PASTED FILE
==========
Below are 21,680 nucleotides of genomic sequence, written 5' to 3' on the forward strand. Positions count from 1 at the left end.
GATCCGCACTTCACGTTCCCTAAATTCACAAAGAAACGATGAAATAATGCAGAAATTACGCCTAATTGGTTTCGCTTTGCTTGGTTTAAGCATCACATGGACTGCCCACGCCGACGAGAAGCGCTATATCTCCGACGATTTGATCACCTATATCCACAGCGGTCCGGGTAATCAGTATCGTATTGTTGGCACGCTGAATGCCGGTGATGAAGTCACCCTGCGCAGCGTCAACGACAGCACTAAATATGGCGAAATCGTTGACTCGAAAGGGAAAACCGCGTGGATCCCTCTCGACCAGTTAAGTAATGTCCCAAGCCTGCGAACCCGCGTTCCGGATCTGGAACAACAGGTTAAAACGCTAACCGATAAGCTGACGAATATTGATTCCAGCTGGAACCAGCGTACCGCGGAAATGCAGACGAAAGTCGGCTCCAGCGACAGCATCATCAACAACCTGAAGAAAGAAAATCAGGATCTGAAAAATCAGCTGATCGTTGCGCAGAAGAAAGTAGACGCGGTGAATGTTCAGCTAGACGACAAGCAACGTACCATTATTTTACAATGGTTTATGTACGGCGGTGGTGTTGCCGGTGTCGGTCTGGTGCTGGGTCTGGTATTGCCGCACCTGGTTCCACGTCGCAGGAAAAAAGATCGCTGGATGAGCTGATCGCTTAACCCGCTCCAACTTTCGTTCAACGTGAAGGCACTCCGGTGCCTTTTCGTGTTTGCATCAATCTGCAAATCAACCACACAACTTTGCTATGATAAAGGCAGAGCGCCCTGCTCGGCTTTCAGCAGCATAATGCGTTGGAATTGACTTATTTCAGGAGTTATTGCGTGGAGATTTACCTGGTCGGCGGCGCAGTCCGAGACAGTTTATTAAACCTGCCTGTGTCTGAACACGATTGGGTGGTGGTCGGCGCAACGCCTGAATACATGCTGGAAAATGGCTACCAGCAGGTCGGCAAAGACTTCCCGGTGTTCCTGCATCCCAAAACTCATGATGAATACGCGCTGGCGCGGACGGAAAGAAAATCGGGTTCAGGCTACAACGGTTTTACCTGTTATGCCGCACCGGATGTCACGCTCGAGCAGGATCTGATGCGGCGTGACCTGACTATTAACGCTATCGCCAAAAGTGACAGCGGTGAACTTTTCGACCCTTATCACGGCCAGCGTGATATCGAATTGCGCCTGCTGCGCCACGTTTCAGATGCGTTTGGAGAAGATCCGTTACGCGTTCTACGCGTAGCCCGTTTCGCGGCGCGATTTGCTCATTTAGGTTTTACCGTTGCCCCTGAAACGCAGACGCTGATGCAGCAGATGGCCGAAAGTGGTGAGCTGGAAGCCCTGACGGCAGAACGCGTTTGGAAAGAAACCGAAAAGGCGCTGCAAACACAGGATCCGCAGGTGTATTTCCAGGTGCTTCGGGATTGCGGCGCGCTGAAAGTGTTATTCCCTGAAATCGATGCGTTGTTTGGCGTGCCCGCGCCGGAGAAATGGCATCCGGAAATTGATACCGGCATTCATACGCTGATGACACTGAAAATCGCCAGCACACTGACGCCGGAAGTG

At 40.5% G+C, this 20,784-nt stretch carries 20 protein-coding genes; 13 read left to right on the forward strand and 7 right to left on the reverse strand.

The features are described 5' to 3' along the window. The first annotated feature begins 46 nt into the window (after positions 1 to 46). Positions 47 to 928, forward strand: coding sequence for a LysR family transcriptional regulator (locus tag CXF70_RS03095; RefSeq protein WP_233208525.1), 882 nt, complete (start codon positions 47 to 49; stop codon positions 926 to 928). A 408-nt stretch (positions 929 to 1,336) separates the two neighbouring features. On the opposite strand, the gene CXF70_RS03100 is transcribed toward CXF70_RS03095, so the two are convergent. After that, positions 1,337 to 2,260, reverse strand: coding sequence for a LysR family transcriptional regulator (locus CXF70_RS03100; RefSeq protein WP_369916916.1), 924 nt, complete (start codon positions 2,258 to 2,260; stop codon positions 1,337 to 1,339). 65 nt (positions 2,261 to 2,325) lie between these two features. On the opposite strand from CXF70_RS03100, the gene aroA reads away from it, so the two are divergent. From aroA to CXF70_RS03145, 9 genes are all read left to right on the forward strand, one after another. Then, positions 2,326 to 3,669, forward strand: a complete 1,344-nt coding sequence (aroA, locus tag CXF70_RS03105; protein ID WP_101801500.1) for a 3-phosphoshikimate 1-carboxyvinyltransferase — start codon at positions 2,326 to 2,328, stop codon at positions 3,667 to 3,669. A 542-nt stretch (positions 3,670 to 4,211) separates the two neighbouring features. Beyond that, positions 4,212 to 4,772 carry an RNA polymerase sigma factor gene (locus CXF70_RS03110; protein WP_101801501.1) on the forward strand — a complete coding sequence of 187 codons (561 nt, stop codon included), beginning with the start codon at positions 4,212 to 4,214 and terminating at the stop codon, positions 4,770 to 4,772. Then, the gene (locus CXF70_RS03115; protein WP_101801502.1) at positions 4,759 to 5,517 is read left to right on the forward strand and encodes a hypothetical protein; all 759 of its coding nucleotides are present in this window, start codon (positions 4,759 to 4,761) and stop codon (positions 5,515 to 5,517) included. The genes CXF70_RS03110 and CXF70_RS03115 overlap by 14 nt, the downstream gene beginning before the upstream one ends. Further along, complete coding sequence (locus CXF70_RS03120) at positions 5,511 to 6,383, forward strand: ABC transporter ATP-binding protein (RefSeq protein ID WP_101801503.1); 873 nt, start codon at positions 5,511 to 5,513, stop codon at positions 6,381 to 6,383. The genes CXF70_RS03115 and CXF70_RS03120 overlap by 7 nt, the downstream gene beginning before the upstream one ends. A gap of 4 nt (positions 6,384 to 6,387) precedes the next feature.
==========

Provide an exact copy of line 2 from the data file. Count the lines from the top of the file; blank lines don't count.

GATCCGCACTTCACGTTCCCTAAATTCACAAAGAAACGATGAAATAATGCAGAAATTACGCCTAATTGGTTTCGCTTTGCTTGGTTTAAGCATCACATGGACTGCCCACGCCGACGAGAAGCGCTATATCTCCGACGATTTGATCACCTATATCCACAGCGGTCCGGGTAATCAGTATCGTATTGTTGGCACGCTGAATGCCGGTGATGAAGTCACCCTGCGCAGCGTCAACGACAGCACTAAATATGGCGAAATCGTTGACTCGAAAGGGAAAACCGCGTGGATCCCTCTCGACCAGTTAAGTAATGTCCCAAGCCTGCGAACCCGCGTTCCGGATCTGGAACAACAGGTTAAAACGCTAACCGATAAGCTGACGAATATTGATTCCAGCTGGAACCAGCGTACCGCGGAAATGCAGACGAAAGTCGGCTCCAGCGACAGCATCATCAACAACCTGAAGAAAGAAAATCAGGATCTGAAAAATCAGCTGATCGTTGCGCAGAAGAAAGTAGACGCGGTGAATGTTCAGCTAGACGACAAGCAACGTACCATTATTTTACAATGGTTTATGTACGGCGGTGGTGTTGCCGGTGTCGGTCTGGTGCTGGGTCTGGTATTGCCGCACCTGGTTCCACGTCGCAGGAAAAAAGATCGCTGGATGAGCTGATCGCTTAACCCGCTCCAACTTTCGTTCAACGTGAAGGCACTCCGGTGCCTTTTCGTGTTTGCATCAATCTGCAAATCAACCACACAACTTTGCTATGATAAAGGCAGAGCGCCCTGCTCGGCTTTCAGCAGCATAATGCGTTGGAATTGACTTATTTCAGGAGTTATTGCGTGGAGATTTACCTGGTCGGCGGCGCAGTCCGAGACAGTTTATTAAACCTGCCTGTGTCTGAACACGATTGGGTGGTGGTCGGCGCAACGCCTGAATACATGCTGGAAAATGGCTACCAGCAGGTCGGCAAAGACTTCCCGGTGTTCCTGCATCCCAAAACTCATGATGAATACGCGCTGGCGCGGACGGAAAGAAAATCGGGTTCAGGCTACAACGGTTTTACCTGTTATGCCGCACCGGATGTCACGCTCGAGCAGGATCTGATGCGGCGTGACCTGACTATTAACGCTATCGCCAAAAGTGACAGCGGTGAACTTTTCGACCCTTATCACGGCCAGCGTGATATCGAATTGCGCCTGCTGCGCCACGTTTCAGATGCGTTTGGAGAAGATCCGTTACGCGTTCTACGCGTAGCCCGTTTCGCGGCGCGATTTGCTCATTTAGGTTTTACCGTTGCCCCTGAAACGCAGACGCTGATGCAGCAGATGGCCGAAAGTGGTGAGCTGGAAGCCCTGACGGCAGAACGCGTTTGGAAAGAAACCGAAAAGGCGCTGCAAACACAGGATCCGCAGGTGTATTTCCAGGTGCTTCGGGATTGCGGCGCGCTGAAAGTGTTATTCCCTGAAATCGATGCGTTGTTTGGCGTGCCCGCGCCGGAGAAATGGCATCCGGAAATTGATACCGGCATTCATACGCTGATGACACTGAAAATCGCCAGCACACTGACGCCGGAAGTG